What day is it when Laura Bush makes an appearance on the Sunday schmooze shows? It’s a very, very bad day for the president and his administration. It’s an old routine by now. When the going gets rough, the White House calls in the Bushwomen and so it was again this past Sunday.
It’s hard these days to look at George W’s poll numbers without getting vertigo, but on Fox News, Laura Bush dismissed the polls and polling generally. At the very same time, the administration’s supporters were elsewhere on the shows, extravagantly flaunting the ABC/Washington Post poll from earlier last week which conveniently suggested some Americans are fine with the seizure of their cell phone records. Fox can be expected to pander, but so it turns out can every network.
On ABC’s This Week with George Stephanopoulos, the First Lady did what she’s always called upon to do: she attempted to lull the nation into the false illusion that anyone in the Bush family cares about non-millionaire Americans. The host had a stellar opportunity to skewer Bush family values when the First Lady said that rebuilding Gulf Coast schools was a top personal priority: “It’s certainly among the most important work that I’m doing right now, the rebuilding of the Gulf Coast, because schools have to be rebuilt or families can’t come back.”
If Stephanopolos had cohones he’d have pointed out that the last time any member of the Bush family promoted school rebuilding post Katrina, it was in order to channel some charity back to the family. When Barbara Bush made a contribution to the Presidents’ Katrina Hurricane Relief Fund she got a tax deduction but the money went with the instruction that it only be spent on school software programs bought from Neil Bush’s company. The Bushes have yet to find a crisis they or their friends can’t make a buck off.
In the days since Laura Bush’s reappearance on TV, some have expressed qualms about “going after” the Bushwomen. Writing for Alternet, Jan Frel — whom I like, and have written pieces for — writes: “It may not have been appropriate to go after Laura Bush when she was pushing for her pet projects on literacy and AIDS in Africa but the question arises, if she’s going to come out and make an outright political defense of her husband, does that put her in the category of “fair game?”"
Pet projects on literacy aside (they’ve mostly had their budgets cut by her husband anyway,) there has never been a shortage of factors qualifing the First Lady as fair game. Every First Lady has been that in any case (and if you doubt it, read Blanche Cook’s account of the villification of Eleanor Roosevelt. ) And Laura Bush has been an equal partner in the President’s fatal games. Lest we forget, in late November, 2001, it was Laura Bush who changed the tone on the assault on Afghanistan. After weeks of macho talk, the Bushmen had failed to apprehend Osama Bin Laden — either dead or alive — and in public opinion, the gung-ho spirit was beginning to sag. At the same time, the US Air Force started dropping its largest non-nuclear bomb — the Blu 82 Daisy Cutter — from cargo planes over the mountains Afghanistan. A 15,000-pound dumb device, the Blu 82 devastates an area the size of several football fields, killing every thing that breathes. Just that week, out came Laura Bush to deliver the President’s Weekly Radio address (as one reporter put it “all by herself.”)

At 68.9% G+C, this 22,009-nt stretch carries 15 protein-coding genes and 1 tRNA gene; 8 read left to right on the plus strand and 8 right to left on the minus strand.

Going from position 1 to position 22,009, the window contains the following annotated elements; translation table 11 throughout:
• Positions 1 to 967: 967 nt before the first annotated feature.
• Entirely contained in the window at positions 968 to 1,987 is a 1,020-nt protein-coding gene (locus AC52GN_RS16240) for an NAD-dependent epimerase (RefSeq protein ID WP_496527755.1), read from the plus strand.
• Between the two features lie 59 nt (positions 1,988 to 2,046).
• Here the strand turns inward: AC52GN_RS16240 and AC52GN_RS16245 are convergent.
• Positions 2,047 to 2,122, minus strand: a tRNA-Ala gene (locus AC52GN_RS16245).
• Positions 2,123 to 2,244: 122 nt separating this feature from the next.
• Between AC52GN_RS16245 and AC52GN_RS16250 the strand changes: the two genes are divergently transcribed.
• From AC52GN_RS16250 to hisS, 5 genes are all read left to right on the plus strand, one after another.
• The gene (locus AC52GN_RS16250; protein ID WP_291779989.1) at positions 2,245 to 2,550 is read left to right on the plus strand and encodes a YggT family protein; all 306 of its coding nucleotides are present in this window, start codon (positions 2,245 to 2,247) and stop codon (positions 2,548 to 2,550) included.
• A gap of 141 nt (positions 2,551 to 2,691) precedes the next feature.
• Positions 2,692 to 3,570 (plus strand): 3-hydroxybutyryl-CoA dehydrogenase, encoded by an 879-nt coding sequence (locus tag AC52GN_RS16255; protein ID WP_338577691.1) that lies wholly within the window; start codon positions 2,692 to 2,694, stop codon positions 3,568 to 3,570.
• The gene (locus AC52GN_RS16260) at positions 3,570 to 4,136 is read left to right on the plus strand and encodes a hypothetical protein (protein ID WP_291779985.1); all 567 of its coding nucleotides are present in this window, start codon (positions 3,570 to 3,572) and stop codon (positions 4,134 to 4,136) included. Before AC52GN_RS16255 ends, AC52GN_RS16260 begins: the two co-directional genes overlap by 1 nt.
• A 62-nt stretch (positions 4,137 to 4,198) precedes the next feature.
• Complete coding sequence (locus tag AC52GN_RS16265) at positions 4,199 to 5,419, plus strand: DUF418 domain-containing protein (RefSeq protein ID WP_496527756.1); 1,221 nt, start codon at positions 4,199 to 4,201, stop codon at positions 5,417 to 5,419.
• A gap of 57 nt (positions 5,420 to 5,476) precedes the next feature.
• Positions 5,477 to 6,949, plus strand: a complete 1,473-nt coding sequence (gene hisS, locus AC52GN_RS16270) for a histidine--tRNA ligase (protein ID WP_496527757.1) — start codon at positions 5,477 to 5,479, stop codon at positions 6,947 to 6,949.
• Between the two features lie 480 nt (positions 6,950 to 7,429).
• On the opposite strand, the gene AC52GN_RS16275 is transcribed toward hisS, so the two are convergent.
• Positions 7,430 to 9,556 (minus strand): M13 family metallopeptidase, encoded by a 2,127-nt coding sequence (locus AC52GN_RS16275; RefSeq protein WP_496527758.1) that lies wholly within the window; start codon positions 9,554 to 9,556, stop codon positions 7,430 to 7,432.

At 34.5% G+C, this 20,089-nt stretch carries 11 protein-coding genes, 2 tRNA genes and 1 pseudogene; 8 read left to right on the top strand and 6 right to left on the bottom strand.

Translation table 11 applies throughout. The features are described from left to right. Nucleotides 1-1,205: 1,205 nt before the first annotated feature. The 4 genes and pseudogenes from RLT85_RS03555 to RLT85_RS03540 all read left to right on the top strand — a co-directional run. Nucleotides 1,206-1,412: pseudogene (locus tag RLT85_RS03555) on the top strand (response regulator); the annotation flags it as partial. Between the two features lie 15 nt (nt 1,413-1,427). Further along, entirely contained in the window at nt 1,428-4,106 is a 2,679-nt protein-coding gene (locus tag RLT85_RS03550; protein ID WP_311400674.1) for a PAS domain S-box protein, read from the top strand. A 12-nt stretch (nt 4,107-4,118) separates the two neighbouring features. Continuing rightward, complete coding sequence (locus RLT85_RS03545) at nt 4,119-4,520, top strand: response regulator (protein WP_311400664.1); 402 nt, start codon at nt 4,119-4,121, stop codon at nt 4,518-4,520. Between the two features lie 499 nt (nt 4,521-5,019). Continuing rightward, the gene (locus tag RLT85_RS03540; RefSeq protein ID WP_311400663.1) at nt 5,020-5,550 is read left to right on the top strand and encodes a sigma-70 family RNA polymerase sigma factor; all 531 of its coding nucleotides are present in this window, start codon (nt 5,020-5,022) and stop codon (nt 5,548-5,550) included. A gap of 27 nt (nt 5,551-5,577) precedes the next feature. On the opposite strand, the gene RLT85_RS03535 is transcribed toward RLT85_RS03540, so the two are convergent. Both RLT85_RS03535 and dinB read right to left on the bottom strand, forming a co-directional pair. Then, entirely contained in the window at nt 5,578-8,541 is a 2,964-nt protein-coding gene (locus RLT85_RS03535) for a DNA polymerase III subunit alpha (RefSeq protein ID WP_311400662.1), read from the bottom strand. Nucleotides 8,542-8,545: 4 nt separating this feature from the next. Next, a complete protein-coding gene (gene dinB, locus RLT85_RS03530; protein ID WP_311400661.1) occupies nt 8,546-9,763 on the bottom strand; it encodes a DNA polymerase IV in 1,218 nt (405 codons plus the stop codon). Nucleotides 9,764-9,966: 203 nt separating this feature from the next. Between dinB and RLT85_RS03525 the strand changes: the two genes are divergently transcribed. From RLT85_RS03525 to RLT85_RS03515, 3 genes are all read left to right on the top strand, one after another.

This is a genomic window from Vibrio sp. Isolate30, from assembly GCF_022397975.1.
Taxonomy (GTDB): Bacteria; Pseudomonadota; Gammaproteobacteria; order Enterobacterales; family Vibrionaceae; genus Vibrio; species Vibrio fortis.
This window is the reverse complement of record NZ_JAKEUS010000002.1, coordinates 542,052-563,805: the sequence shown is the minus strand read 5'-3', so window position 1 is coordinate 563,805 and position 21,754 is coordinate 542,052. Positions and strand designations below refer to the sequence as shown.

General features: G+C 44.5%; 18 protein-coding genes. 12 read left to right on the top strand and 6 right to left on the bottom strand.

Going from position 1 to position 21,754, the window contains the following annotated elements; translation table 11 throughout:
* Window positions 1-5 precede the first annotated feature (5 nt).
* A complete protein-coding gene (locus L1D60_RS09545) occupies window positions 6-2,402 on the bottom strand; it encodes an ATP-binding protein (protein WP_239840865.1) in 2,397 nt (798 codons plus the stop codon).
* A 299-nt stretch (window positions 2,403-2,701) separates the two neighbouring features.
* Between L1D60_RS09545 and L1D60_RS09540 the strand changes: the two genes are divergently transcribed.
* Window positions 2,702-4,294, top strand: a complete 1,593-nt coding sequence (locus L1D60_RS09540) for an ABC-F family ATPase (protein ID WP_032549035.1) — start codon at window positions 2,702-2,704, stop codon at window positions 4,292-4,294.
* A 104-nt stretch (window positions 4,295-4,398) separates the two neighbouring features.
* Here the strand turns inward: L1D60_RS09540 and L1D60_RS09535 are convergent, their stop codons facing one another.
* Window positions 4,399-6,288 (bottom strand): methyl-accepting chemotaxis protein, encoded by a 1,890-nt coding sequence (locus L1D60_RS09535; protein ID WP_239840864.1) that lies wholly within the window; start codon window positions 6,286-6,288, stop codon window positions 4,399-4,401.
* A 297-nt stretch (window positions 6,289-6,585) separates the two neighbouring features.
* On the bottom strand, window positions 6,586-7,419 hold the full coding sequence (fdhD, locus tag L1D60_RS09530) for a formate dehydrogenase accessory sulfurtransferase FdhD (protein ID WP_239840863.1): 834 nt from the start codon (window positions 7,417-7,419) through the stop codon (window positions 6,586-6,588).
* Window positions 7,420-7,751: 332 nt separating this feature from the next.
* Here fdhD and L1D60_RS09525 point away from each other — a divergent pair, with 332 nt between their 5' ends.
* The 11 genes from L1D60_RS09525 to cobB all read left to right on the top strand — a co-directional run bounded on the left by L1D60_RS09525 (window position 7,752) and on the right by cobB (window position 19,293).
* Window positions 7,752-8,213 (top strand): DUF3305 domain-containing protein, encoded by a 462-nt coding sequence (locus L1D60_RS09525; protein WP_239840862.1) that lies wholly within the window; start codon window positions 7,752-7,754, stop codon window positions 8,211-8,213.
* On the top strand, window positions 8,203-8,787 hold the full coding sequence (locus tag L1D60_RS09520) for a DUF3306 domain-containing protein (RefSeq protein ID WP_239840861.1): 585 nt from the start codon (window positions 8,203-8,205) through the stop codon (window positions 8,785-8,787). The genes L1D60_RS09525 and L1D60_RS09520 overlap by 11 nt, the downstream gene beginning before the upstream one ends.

Just in case anyone thought that the most powerful nation in the world was blowing an impoverished, feudal state to bits for revenge, La Bush cast the whole operation as a strike for female liberation. “The people of Afghanistan — especially women — are rejoicing,” said Bush. In fact, some were gathering up the remnants of their friends and family.
Liberal critics have laid off the Bushwomen for reasons having to do with “propriety?” I don’t think so; more like sexism: the guys don’t take the women seriously. Whatever the reason, it’s way, way past time to take off any remaining gloves. C’mon guys. If reporters had given Bush’s hench women even half the scrutiny they give his men, perhaps Lady MacBush’s approval numbers wouldn’t be twice as high as her husband’s.
© 2006 Women in Media & News